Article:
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State Purchases of Pricey Cars for Officials Rile Egyptian Public

  • Associated Press

FILE -- An Egyptian vendor looks for clients amid a traffic jam in Cairo, Nov. 7, 2016. Social media, TV stations and newspapers in Egypt are abuzz after reports that the country's parliament speaker and his two deputies are using state funds to get flashy cars worth hundreds of thousands of dollars.

Egypt's social media, TV talk shows and newspapers are abuzz after reports emerged that the country's parliament's speaker and his two deputies are using state funds to buy cars worth hundreds of thousands of dollars.

The furor over the pricey vehicles comes at a time when Egyptians are being constantly called upon to do with less in order to weather the country's worst economic crisis in decades.

The scandal — coming so quickly after President Abdel Fattah el-Sissi's dire assessment last week that Egypt is "poor, very, very poor" — has touched a raw nerve in a country still reeling from the introduction of a package of biting economic reforms and austerity measures that has sent prices soaring and deepened the struggle by most Egyptians to make ends meet.

The sting is so harsh that it seems to have eroded some of the overwhelming popularity the general-turned-president enjoyed after leading the military's 2013 ouster of his predecessor, Islamist President Mohammed Morsi.

The price of two key staples, sugar and cooking oil, were modestly increased Wednesday for ration card holders, the media reported — the latest blow to millions of Egyptians depending on state subsidized food items for survival.

26% inflation in December

In a country of 92 million people where nearly a third of the population lives under the U.N. poverty line of $1.90 a day, the recent reforms hiked core inflation to about 26 percent in December, forcing millions of poor and middle-class Egyptian to do with less.

The flotation of the pound, which saw it lose half of its value against the dollar, has caused price increases for imported goods, including cheese and coffee. Tuition at international schools in Egypt soared.

The furor over the cars was further stoked when prominent lawmaker Mohammed Anwar al-Sadat, after publicly questioning the purchases for Parliament Speaker Ali Abdel-Al and his deputies, was reportedly referred to the parliament's disciplinary committee.

A parliament statement defended the purchase, saying the cars were armored because of security concerns, and that explained the high price tag. Egypt has been struggling to contain an insurgency by Islamic militants, led by a local affiliate of the Islamic State group in the Sinai Peninsula. The militants mostly target security forces in the strategic region but have also ventured to the mainland to target ministers, prosecutors, judges and Christians.

FILE - An Egyptian bread vendor looks for clients on el-Moez Street in historic Fatimid Cairo, March 12, 2015. In the privatization and investment drive of the 2000s, Egypt¹s economy achieved impressive economic growth, but it failed to translate into wider prosperity.
FILE - An Egyptian bread vendor looks for clients on el-Moez Street in historic Fatimid Cairo, March 12, 2015. In the privatization and investment drive of the 2000s, Egypt¹s economy achieved impressive economic growth, but it failed to translate into wider prosperity.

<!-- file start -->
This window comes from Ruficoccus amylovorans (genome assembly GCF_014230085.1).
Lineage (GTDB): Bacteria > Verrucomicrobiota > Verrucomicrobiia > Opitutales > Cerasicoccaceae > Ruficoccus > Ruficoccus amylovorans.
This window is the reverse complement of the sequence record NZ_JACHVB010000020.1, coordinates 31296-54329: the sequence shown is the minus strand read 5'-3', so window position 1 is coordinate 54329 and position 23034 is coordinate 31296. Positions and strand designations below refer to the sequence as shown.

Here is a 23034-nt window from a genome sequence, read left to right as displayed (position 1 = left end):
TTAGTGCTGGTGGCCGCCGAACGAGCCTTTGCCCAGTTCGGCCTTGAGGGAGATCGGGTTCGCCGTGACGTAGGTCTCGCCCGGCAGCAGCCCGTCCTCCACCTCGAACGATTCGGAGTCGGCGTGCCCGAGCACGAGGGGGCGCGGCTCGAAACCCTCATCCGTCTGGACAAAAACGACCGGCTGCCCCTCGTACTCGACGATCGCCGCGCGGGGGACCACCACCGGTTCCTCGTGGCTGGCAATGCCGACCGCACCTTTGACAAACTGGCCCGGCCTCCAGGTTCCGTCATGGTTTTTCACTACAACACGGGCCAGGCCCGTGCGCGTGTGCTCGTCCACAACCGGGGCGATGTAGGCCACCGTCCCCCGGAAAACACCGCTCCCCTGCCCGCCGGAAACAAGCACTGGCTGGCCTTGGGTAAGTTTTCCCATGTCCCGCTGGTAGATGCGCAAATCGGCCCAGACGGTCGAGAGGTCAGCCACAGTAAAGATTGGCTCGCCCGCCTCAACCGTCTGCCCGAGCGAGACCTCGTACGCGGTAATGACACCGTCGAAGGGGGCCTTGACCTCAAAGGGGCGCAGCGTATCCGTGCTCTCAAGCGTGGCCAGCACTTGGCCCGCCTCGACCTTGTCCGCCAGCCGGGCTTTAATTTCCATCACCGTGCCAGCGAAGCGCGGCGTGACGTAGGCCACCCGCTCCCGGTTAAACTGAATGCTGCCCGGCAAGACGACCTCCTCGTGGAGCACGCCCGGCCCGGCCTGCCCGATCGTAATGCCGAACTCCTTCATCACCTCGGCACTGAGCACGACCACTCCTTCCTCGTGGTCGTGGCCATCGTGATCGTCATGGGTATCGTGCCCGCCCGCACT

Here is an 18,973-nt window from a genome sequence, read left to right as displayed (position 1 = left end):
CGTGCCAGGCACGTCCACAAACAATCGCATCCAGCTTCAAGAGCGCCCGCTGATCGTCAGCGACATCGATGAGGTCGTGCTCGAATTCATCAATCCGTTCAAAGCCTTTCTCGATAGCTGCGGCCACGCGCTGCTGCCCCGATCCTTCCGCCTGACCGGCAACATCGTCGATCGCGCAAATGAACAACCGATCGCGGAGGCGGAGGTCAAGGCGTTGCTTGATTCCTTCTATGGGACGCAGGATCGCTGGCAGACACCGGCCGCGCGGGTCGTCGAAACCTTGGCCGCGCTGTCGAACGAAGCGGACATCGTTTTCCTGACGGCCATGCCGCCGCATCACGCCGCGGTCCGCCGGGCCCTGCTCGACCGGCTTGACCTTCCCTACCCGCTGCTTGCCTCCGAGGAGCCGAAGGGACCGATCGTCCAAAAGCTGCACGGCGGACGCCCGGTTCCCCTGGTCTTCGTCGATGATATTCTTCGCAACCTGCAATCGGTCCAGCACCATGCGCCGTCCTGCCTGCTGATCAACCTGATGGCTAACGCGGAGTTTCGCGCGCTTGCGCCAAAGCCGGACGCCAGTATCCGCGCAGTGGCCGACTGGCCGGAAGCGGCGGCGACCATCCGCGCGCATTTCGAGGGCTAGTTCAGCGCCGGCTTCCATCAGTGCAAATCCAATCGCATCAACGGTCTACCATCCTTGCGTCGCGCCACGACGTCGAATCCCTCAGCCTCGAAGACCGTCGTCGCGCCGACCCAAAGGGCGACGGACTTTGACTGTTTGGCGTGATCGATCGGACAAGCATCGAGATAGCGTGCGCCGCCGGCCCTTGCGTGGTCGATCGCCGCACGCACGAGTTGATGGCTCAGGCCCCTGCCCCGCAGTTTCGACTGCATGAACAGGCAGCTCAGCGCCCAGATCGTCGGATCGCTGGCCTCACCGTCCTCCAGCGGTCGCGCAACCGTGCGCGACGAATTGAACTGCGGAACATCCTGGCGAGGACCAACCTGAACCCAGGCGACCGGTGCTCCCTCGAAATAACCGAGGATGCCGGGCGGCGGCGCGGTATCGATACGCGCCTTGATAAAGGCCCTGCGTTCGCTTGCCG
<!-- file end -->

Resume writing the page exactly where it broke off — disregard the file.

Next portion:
Seeking to underscore the legality of the purchase, the statement also said the government approved additional funding for parliament of 22 million Egyptian pounds ($1.15 million) between December 2015 and February 2016 to buy cars for the speaker, his two deputies and others.

The speaker's car costs about $425,800, while a total of 12 million pounds (about $600,000) was set aside for the cars for his two deputies. Those managing money for the parliament, the statement added, are "concerned over the economy when it comes to spending."

Columnist sounds off

Veteran columnist Hamdy Rizk said the statement was an embarrassment and that "those who want others to tighten the belt must tighten their own belts first."

El-Sissi has played on Egyptian fears of chaos and violence similar to those in other Arab nations to rally support for the fight against Islamic militants, his crackdown on Morsi's now-outlawed Muslim Brotherhood, and secular pro-democracy activists and rights campaigners.

He has also spoken frequently about "evil people" plotting against the country. "If Egypt is lost, it will not come back," he said.

FILE - In this photo provided by Egypt's state news agency MENA, Egyptian President Abdel Fattah el-Sissi addresses parliament in Cairo, Feb. 13, 2016.
FILE - In this photo provided by Egypt's state news agency MENA, Egyptian President Abdel Fattah el-Sissi addresses parliament in Cairo, Feb. 13, 2016.

Criticism of government spending under el-Sissi is not new in Egypt. When a massive red carpet was laid over public roads last year for his motorcade during a trip to inaugurate a housing project, the extravaganza quickly became the target of ridicule and harsh criticism on social media.

But this time, it all seems more personal.

Columnist Mai Azzam, in an article published in Al-Masry al-Youm's online edition, bluntly questioned el-Sissi's message.

"If we assume that we are a very poor country like you said, Mr. President, then why is parliament speaker ... buying cars worth 18 million pounds from the funds of this very poor country?" she asked. "Which Egypt are you talking about, Mr. President? Our Egypt that's becoming poorer, or your Egypt that is growing more extravagant?"

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